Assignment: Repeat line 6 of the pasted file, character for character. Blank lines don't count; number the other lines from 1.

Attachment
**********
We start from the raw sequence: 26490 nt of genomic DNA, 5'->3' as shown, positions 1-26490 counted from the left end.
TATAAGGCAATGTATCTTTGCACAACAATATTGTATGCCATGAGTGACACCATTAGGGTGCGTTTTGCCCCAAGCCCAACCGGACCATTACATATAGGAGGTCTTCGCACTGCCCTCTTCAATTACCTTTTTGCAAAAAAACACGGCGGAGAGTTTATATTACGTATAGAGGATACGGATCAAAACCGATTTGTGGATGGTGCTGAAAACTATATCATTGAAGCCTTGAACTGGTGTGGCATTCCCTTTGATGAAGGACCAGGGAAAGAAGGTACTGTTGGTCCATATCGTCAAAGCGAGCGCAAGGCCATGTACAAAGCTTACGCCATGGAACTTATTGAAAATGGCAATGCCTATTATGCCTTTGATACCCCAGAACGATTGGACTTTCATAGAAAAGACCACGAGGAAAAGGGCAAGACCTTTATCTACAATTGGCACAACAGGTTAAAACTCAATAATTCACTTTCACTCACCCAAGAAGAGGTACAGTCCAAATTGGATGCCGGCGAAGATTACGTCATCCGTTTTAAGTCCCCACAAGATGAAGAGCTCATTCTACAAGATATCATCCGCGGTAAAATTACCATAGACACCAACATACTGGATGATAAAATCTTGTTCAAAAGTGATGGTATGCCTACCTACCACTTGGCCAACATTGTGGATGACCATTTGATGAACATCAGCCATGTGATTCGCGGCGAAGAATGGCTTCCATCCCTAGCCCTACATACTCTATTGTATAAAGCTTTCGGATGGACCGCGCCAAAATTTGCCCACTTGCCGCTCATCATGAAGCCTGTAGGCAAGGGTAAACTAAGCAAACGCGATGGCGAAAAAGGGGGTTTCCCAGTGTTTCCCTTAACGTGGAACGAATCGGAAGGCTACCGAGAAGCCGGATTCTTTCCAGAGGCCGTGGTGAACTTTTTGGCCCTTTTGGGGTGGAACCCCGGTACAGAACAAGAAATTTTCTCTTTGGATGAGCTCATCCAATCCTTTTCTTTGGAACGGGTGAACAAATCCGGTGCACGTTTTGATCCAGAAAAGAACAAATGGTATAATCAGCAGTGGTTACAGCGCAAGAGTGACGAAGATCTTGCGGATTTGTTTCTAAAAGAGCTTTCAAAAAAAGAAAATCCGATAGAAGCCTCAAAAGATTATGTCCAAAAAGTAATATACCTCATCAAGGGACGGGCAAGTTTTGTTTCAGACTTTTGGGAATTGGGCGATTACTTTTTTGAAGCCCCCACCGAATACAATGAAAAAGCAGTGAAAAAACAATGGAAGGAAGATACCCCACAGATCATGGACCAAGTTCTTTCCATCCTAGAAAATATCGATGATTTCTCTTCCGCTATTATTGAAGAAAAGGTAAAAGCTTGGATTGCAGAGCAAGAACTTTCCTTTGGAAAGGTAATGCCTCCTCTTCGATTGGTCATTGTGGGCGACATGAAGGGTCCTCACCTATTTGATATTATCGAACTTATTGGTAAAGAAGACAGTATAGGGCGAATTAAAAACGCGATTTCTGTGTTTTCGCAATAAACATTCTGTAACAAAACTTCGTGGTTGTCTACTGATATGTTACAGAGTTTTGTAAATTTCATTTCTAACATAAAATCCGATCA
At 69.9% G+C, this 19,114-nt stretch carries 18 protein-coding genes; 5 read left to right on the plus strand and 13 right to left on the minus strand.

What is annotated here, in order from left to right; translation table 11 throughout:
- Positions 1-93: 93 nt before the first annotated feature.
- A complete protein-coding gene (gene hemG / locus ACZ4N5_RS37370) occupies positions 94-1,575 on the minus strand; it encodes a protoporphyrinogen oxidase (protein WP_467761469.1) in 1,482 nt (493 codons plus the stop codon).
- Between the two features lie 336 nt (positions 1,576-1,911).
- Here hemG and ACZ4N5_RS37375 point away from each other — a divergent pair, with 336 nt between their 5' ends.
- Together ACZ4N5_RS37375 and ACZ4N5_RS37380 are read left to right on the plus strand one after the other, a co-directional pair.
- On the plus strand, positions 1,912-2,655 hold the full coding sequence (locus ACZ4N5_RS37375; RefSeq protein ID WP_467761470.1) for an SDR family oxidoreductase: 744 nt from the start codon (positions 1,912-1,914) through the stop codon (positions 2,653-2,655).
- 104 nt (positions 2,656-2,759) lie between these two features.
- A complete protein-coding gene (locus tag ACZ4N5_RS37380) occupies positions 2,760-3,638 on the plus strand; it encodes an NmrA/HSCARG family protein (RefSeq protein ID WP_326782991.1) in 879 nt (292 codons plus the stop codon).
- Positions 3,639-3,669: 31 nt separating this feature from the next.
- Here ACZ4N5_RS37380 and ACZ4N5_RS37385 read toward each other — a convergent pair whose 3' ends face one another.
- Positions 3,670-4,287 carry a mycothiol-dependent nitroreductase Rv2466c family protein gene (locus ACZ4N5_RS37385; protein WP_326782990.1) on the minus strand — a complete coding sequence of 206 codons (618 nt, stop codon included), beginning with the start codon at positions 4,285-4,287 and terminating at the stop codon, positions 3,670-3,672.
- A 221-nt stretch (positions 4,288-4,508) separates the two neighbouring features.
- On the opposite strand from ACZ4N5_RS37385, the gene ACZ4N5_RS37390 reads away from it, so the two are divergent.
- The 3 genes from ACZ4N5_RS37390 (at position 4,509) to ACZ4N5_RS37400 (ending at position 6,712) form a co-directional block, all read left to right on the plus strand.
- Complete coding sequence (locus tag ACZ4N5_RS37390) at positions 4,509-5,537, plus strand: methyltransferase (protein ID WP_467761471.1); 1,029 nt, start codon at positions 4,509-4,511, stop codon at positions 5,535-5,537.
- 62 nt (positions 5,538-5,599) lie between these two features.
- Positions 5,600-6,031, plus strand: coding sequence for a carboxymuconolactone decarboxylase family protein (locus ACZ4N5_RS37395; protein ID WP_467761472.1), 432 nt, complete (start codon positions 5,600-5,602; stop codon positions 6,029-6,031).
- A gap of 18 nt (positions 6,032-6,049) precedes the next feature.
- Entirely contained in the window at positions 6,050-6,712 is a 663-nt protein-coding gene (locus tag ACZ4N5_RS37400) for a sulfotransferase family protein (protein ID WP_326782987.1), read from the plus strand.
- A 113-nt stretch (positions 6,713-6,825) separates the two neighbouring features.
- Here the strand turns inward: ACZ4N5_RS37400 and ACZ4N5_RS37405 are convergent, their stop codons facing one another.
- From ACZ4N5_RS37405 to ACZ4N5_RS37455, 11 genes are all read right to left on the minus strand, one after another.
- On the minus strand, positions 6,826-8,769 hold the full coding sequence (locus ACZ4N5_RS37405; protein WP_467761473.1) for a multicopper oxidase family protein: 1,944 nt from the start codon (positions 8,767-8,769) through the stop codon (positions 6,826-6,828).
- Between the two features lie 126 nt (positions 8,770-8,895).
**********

- A complete protein-coding gene (gene hemG / locus ACZ4N5_RS37370) occupies positions 94-1,575 on the minus strand; it encodes a protoporphyrinogen oxidase (protein WP_467761469.1) in 1,482 nt (493 codons plus the stop codon).